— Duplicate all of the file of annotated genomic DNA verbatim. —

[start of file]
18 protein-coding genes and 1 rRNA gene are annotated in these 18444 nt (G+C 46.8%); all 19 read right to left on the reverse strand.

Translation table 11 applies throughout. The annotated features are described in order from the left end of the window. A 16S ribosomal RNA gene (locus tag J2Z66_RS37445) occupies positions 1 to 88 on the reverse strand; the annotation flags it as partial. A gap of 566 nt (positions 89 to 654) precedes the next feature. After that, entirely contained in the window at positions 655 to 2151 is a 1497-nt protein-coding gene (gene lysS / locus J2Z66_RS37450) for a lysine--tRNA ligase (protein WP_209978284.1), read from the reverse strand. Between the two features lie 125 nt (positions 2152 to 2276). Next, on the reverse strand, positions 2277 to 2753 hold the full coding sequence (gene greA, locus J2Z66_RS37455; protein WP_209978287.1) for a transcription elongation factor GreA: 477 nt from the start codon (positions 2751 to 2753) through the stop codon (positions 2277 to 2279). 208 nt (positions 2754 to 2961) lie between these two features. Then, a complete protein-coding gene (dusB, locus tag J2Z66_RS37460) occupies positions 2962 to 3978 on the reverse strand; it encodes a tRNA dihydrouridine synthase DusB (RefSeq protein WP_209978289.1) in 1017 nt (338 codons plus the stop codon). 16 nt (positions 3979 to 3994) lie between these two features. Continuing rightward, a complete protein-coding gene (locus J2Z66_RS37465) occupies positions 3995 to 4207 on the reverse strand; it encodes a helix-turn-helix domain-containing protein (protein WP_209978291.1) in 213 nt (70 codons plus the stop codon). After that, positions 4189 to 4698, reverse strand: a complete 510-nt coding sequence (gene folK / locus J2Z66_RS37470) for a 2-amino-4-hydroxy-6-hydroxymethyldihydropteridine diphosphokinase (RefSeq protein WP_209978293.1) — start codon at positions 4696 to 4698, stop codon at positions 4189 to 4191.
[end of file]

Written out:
18 protein-coding genes and 1 rRNA gene are annotated in these 18444 nt (G+C 46.8%); all 19 read right to left on the reverse strand.

Translation table 11 applies throughout. The annotated features are described in order from the left end of the window. A 16S ribosomal RNA gene (locus tag J2Z66_RS37445) occupies positions 1 to 88 on the reverse strand; the annotation flags it as partial. A gap of 566 nt (positions 89 to 654) precedes the next feature. After that, entirely contained in the window at positions 655 to 2151 is a 1497-nt protein-coding gene (gene lysS / locus J2Z66_RS37450) for a lysine--tRNA ligase (protein WP_209978284.1), read from the reverse strand. Between the two features lie 125 nt (positions 2152 to 2276). Next, on the reverse strand, positions 2277 to 2753 hold the full coding sequence (gene greA, locus J2Z66_RS37455; protein WP_209978287.1) for a transcription elongation factor GreA: 477 nt from the start codon (positions 2751 to 2753) through the stop codon (positions 2277 to 2279). 208 nt (positions 2754 to 2961) lie between these two features. Then, a complete protein-coding gene (dusB, locus tag J2Z66_RS37460) occupies positions 2962 to 3978 on the reverse strand; it encodes a tRNA dihydrouridine synthase DusB (RefSeq protein WP_209978289.1) in 1017 nt (338 codons plus the stop codon). 16 nt (positions 3979 to 3994) lie between these two features. Continuing rightward, a complete protein-coding gene (locus J2Z66_RS37465) occupies positions 3995 to 4207 on the reverse strand; it encodes a helix-turn-helix domain-containing protein (protein WP_209978291.1) in 213 nt (70 codons plus the stop codon). After that, positions 4189 to 4698, reverse strand: a complete 510-nt coding sequence (gene folK / locus J2Z66_RS37470) for a 2-amino-4-hydroxy-6-hydroxymethyldihydropteridine diphosphokinase (RefSeq protein WP_209978293.1) — start codon at positions 4696 to 4698, stop codon at positions 4189 to 4191.